Meat from condemned dairy cow tested positive for H5N1 flu virus but did not enter food supply, USDA says

Meat from a dairy cow that was culled from its herd and sent to slaughter has tested positive for traces of the H5N1 bird flu virus, the US Department of Agriculture announced Friday, but no meat from the cow entered the food supply.

The USDA said viral particles of H5N1 were detected during testing of various tissues, including samples from the diaphragm muscle, which sits below the lungs. The testing was done as a standard part of the food inspection process, the USDA said.

Infectious disease experts around the world have been on alert since the USDA announced March 25 that a dairy cow tested positive for H5N1 influenza.

H5N1 is a highly pathogenic form of bird flu that scientists have watched closely since it was detected in 1996. It has decimated wild bird populations and poultry flocks but only sporadically infects humans. When it does, it can be fatal: About half of the roughly 900 people known to be infected around the world over the past two decades have died.

In the past two years, the virus has changed and begun to infect a growing assortment of mammals. Experts never expected the virus to show up in cows, as it was thought that they didn’t have the right receptors on their cells to catch A-strain flu viruses – but it turns out they do.

In this outbreak, the virus has mostly been showing up in the milk of dairy cows and causing mastitis, or an infection of the mammary gland. Cows stop producing as much milk, but they generally recover after a few weeks.

Two US farmworkers are known to have tested positive in conjunction with the ongoing dairy cow outbreak. In both cases, the virus infected their eyes, causing redness and swelling, but they recovered.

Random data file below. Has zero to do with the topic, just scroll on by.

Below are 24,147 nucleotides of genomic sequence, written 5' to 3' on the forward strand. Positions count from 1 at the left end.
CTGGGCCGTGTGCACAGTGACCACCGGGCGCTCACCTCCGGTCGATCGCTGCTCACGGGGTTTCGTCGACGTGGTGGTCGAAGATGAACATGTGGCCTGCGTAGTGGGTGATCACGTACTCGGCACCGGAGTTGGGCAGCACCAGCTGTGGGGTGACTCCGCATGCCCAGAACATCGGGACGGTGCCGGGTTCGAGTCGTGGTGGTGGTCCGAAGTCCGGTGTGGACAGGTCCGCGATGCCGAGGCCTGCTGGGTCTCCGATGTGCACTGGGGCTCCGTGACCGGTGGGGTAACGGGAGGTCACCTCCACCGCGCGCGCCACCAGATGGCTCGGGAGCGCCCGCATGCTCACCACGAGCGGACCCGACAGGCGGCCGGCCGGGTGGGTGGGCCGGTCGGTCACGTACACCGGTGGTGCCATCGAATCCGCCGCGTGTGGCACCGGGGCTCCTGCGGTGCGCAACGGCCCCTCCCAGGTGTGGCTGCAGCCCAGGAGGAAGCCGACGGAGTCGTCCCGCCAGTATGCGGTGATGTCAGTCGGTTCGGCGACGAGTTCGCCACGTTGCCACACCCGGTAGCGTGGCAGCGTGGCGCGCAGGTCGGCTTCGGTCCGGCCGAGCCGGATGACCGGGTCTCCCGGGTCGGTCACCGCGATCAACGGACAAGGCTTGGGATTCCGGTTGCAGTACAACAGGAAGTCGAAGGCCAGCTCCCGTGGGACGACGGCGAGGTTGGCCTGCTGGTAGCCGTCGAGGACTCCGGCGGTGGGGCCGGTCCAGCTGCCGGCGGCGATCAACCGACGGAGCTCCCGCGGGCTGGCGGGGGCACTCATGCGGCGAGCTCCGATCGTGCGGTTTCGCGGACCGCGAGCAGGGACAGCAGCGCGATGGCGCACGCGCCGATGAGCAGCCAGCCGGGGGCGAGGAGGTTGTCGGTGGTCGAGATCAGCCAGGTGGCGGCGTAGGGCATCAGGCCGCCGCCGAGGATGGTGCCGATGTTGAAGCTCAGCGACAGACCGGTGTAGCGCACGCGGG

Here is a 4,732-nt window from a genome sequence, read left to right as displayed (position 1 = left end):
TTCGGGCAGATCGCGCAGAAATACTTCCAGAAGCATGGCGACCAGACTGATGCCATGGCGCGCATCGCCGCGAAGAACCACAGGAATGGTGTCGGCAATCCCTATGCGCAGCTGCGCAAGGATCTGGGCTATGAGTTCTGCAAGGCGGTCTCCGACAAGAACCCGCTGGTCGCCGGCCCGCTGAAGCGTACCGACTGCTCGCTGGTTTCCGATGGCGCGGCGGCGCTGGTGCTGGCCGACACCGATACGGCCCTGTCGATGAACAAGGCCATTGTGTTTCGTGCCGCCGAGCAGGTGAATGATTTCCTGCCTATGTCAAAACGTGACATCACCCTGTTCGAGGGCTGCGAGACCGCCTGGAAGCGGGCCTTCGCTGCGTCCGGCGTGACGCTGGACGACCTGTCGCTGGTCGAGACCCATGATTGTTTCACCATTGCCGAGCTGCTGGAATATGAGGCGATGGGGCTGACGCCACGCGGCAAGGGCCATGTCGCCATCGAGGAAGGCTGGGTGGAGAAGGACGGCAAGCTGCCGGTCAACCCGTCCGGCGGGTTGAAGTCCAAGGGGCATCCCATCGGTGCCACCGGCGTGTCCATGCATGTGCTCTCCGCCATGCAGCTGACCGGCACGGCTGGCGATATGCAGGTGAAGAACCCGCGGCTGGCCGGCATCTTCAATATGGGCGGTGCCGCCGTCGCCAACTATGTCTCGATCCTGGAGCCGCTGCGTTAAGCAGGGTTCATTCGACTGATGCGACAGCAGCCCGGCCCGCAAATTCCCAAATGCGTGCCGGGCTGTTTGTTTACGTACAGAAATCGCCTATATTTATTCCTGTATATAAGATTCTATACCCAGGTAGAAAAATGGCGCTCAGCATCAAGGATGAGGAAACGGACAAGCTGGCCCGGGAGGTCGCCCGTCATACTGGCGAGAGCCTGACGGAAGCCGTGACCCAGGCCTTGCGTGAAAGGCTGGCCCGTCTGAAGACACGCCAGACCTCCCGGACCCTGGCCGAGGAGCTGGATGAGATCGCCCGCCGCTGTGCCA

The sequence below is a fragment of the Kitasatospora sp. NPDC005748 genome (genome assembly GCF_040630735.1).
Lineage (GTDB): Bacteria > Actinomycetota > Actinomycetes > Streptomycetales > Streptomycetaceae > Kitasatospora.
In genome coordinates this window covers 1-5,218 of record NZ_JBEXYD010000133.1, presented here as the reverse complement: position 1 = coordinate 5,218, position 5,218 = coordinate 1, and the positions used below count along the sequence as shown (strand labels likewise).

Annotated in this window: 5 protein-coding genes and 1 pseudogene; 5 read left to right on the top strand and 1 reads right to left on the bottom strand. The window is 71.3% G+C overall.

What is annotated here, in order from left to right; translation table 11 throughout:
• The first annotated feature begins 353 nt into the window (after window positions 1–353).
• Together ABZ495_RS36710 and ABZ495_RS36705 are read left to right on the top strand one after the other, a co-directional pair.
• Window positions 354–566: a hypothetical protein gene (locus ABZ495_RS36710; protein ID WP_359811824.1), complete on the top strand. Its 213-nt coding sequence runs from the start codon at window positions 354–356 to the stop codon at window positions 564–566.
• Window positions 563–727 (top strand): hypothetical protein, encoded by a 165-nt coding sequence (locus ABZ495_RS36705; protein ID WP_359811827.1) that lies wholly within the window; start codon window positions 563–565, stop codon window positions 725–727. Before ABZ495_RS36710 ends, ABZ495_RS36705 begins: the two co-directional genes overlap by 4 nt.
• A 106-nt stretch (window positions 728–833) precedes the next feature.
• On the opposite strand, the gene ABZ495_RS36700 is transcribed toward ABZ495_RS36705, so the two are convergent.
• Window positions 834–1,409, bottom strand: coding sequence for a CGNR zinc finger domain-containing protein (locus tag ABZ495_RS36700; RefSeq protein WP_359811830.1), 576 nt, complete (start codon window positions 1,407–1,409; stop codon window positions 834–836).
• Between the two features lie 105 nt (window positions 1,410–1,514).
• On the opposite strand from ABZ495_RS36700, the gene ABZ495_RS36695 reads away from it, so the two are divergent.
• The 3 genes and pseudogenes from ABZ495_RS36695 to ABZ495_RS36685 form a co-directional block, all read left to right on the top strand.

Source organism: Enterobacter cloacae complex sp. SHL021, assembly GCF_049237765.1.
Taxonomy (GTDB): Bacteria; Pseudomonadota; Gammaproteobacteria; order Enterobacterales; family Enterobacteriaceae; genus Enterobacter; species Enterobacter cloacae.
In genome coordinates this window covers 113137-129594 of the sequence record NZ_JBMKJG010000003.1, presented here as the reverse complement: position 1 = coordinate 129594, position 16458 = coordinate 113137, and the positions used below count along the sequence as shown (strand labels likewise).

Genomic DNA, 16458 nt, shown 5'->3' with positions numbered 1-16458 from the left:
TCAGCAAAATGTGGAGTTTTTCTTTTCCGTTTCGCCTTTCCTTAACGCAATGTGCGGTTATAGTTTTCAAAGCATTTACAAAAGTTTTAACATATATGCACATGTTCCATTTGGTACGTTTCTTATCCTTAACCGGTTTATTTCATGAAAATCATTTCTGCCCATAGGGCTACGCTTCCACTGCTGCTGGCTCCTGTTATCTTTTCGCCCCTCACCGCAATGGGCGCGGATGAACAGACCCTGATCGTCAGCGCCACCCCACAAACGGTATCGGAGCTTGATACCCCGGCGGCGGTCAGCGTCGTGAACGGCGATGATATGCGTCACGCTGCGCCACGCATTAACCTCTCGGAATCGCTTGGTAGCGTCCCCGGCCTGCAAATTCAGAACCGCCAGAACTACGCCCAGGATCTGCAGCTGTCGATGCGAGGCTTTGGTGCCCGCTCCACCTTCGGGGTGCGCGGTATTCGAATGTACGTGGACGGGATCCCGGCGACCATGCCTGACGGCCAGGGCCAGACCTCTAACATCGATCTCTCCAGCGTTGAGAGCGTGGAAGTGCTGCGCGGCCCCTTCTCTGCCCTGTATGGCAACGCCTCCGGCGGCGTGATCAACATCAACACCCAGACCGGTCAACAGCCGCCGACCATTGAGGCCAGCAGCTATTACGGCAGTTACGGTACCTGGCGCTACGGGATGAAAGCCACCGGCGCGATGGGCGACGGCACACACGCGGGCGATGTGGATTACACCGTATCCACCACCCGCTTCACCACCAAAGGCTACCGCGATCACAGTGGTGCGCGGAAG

Finding a cow that tested positive for H5N1 postmortem, after systemic disease, suggests that some sick animals are going undetected. It also suggests that the owners may not have tested the animal before its slaughter and that other cows in the herd may be infected.

The USDA said the dead cow tested positive for H5N1 on May 22. It has notified the owners and is tracing the animal to the herd it came from to get more information, the agency said.

The USDA says samples taken from 95 other cows that were culled and condemned for illness tested negative for the virus as of May 22, and testing is underway on about a dozen more samples. The test the USDA used, which is called polymerase chain reaction testing or PCR, identified genetic material from H5N1 virus, but it could not determine whether that material was infectious and could have made someone sick.

Earlier tests on samples of ground beef using a different virus as a stand-in for H5N1 found that the virus was killed when the burgers were cooked to at least 145 degrees Fahrenheit, or medium. Cooking burgers to rare, a temperature of 120 degrees, substantially reduced levels of active virus but did not kill it all. The USDA already recommends that burgers be cooked to an internal temperature of 160 degrees to kill dangerous pathogens such as salmonella and E. coli.

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